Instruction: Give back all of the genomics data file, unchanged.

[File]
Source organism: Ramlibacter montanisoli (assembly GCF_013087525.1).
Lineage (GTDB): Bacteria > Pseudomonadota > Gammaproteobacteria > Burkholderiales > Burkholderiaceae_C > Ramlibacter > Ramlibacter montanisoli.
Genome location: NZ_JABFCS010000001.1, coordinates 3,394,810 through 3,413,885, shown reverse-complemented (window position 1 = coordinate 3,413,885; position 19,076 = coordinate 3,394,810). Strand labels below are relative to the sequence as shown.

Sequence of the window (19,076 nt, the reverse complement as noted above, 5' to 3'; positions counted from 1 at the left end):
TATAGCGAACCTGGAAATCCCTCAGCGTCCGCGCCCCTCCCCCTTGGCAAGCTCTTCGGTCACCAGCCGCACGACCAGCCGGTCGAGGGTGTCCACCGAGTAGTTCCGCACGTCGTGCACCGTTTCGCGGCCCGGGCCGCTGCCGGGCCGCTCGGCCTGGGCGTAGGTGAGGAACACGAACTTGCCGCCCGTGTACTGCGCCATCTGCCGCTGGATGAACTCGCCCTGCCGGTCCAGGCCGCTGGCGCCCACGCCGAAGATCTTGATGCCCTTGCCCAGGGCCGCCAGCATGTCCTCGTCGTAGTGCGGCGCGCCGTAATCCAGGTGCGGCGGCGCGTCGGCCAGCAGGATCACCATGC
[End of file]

Source organism: Ramlibacter montanisoli (assembly GCF_013087525.1).
Lineage (GTDB): Bacteria > Pseudomonadota > Gammaproteobacteria > Burkholderiales > Burkholderiaceae_C > Ramlibacter > Ramlibacter montanisoli.
Genome location: NZ_JABFCS010000001.1, coordinates 3,394,810 through 3,413,885, shown reverse-complemented (window position 1 = coordinate 3,413,885; position 19,076 = coordinate 3,394,810). Strand labels below are relative to the sequence as shown.

Sequence of the window (19,076 nt, the reverse complement as noted above, 5' to 3'; positions counted from 1 at the left end):
TATAGCGAACCTGGAAATCCCTCAGCGTCCGCGCCCCTCCCCCTTGGCAAGCTCTTCGGTCACCAGCCGCACGACCAGCCGGTCGAGGGTGTCCACCGAGTAGTTCCGCACGTCGTGCACCGTTTCGCGGCCCGGGCCGCTGCCGGGCCGCTCGGCCTGGGCGTAGGTGAGGAACACGAACTTGCCGCCCGTGTACTGCGCCATCTGCCGCTGGATGAACTCGCCCTGCCGGTCCAGGCCGCTGGCGCCCACGCCGAAGATCTTGATGCCCTTGCCCAGGGCCGCCAGCATGTCCTCGTCGTAGTGCGGCGCGCCGTAATCCAGGTGCGGCGGCGCGTCGGCCAGCAGGATCACCATGC